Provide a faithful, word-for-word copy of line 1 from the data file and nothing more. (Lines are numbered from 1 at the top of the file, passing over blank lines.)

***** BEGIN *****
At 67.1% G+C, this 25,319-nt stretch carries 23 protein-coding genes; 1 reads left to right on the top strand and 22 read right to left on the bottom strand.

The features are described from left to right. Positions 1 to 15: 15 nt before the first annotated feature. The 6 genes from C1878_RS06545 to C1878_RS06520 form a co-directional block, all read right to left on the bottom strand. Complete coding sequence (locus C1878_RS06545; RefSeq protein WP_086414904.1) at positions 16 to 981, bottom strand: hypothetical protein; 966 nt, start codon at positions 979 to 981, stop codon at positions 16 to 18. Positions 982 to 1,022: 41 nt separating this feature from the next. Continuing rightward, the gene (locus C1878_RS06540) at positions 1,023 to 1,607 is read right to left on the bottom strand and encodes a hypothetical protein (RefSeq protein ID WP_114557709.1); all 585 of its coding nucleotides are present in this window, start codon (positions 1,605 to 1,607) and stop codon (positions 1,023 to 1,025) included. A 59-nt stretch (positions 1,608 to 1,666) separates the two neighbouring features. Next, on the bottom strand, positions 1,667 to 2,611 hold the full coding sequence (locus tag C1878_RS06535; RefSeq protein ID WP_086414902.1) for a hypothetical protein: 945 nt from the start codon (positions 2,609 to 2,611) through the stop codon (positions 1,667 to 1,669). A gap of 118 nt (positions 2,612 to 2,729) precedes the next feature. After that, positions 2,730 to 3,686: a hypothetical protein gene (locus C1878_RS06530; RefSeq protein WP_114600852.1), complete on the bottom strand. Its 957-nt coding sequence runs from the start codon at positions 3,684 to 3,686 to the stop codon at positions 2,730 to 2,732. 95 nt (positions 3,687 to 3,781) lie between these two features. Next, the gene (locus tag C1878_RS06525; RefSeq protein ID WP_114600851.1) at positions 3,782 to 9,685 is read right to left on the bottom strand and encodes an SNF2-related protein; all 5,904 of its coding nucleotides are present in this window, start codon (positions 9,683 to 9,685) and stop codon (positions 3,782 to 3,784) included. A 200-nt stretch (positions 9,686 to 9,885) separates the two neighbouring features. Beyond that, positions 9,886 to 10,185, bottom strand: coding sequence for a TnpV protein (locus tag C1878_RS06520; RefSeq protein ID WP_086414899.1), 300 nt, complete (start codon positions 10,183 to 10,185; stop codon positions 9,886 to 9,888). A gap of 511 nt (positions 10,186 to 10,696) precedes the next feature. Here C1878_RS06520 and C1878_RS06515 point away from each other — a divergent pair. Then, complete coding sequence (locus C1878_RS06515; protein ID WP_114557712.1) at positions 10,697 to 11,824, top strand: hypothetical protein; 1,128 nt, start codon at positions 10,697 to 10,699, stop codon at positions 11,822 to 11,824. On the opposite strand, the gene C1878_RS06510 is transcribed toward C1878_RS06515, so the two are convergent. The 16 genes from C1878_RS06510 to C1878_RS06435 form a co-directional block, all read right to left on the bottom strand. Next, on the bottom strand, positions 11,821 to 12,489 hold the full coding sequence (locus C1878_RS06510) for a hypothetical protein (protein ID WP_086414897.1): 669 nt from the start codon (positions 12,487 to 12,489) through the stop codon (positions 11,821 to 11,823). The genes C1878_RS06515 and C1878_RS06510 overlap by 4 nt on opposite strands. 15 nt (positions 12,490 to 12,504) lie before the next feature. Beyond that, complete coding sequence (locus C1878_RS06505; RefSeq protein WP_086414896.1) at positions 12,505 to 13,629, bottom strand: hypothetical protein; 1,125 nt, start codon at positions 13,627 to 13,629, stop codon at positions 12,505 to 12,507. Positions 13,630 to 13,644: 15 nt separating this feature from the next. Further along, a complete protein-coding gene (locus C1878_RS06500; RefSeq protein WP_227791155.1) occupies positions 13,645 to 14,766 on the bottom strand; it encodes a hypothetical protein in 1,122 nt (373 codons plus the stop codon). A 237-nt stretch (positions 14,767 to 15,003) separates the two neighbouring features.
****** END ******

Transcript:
At 67.1% G+C, this 25,319-nt stretch carries 23 protein-coding genes; 1 reads left to right on the top strand and 22 read right to left on the bottom strand.